Dr. Ken Nikels
Plans for the University of Nebraska at Kearney Centennial Plaza will be unveiled at ground-breaking ceremonies set for 3:30 p.m. Friday, April 29, at the Hostetler Amphitheatre, located between the Calvin T. Ryan Library and the Fine Arts Building.
The Centennial Plaza, which has been designed by the Nebraska Statewide Arboretum, will feature benches, and plantings of trees and shrubs. The plantings will be financed by Centennial Celebration gifts. Individuals and groups who donate to the plaza at Gold ($500 or more), Silver ($300-$499) and Bronze ($100-$299) levels will be recognized with plaques located in the plaza, according to Centennial Committee co-chairs Dr. Ken Nikels, dean of the Office of Graduate Studies, and Earl Rademacher, former vice chancellor for Business and Finance.
“Any proceeds existing after the Centennial Plaza and tree plantings are completed will be directed to the Centennial Scholarship Fund, which will benefit both undergraduate and graduate students,” Dr. Nikels said.
The ground-breaking ceremonies will combine an observance of Nebraska’s Arbor Day and the Japanese Sakura celebration. Sakura, which means cherry blossoms, is the Japanese celebration of spring. Last year, the National Collegiate Network (NCN) Foundation donated Sakura trees that were planted on the campus near Welch Hall.
The Centennial Plaza event will be opened by an introduction by UNK Senior Vice Chancellor Finnie Murray followed by greetings from Dr. Galen Hadley, mayor of Kearney. Dr. Susanne Bloomfield, who is writing a history of the campus for the centennial, will speak on the history of the university. Rademacher will then speak about the plans for the Centennial Plaza. He will be followed by Jerry Fox, UNK director of International Education, and Dr. France Pruitt, who will give greetings from NCN .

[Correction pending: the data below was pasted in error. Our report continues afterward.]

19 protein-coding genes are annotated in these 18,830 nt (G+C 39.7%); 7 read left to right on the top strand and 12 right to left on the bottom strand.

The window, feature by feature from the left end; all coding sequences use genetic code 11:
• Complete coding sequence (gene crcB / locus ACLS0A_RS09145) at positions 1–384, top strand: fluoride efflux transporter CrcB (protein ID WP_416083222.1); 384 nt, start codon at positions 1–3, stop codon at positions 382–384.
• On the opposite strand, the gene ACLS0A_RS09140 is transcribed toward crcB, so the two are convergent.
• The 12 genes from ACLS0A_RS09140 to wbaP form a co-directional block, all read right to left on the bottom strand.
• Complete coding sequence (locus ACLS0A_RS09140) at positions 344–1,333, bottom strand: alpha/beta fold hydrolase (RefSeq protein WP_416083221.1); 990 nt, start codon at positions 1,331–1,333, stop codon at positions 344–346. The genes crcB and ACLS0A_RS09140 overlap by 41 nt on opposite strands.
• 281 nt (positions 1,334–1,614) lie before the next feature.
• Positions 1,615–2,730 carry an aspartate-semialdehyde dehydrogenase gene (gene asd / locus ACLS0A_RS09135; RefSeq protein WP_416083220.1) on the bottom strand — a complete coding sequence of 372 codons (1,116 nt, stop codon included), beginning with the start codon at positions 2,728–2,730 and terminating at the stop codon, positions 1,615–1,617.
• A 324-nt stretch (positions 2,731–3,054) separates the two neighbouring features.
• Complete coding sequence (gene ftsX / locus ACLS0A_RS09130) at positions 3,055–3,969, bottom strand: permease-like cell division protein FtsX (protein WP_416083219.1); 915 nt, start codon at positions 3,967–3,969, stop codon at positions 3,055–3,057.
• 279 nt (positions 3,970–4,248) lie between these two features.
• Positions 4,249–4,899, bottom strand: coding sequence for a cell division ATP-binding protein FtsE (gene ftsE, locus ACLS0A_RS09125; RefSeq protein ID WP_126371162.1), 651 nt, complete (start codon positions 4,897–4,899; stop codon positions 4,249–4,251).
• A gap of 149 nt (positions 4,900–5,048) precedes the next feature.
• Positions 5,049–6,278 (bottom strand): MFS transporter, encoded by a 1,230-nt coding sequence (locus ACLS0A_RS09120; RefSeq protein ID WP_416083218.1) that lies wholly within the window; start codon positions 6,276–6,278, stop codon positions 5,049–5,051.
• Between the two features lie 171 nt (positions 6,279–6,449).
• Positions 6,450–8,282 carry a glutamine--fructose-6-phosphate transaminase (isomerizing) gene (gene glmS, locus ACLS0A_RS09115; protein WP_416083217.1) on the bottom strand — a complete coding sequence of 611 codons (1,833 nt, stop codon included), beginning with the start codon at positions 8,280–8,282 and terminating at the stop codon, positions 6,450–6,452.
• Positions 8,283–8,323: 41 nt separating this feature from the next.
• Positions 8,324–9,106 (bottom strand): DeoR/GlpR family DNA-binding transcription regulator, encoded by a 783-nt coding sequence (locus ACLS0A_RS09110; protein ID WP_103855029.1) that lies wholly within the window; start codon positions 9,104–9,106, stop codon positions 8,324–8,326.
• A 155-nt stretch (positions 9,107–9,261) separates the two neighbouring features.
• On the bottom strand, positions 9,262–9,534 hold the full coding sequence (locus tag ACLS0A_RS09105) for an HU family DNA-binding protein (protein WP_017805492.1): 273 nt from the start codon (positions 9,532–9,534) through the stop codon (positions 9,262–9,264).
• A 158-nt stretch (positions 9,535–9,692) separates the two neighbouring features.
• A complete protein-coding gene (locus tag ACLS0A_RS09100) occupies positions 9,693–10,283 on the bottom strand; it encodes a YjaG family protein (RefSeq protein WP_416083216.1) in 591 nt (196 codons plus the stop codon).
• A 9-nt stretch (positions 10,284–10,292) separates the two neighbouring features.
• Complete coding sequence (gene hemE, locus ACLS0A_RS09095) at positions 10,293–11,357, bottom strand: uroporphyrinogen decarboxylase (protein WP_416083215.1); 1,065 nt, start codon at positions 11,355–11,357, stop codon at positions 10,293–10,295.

The Sakura portion of the event will include keynote speaker Dr. Pruitt of NCN, chorus and speech performances by Japanese students, as well as a large exhibit of an origami picture. NCN places Japanese students in American universities to study in a four-year bachelor degree program under the supervision of Japanese-speaking counselors. The Sakura festival is held to express gratitude to the key NCN partner universities participating in the program, and to express thanks, symbolized by planting cherry trees, to the local community and university community for welcoming Japanese students.
After the Japanese students’ presentations, the ground-breaking and tree planting will take place. The event is free and open to the public.
In case of rain, the ceremonies will be moved to the Choral Room, located in the southeast are of the UNK Fine Arts Building.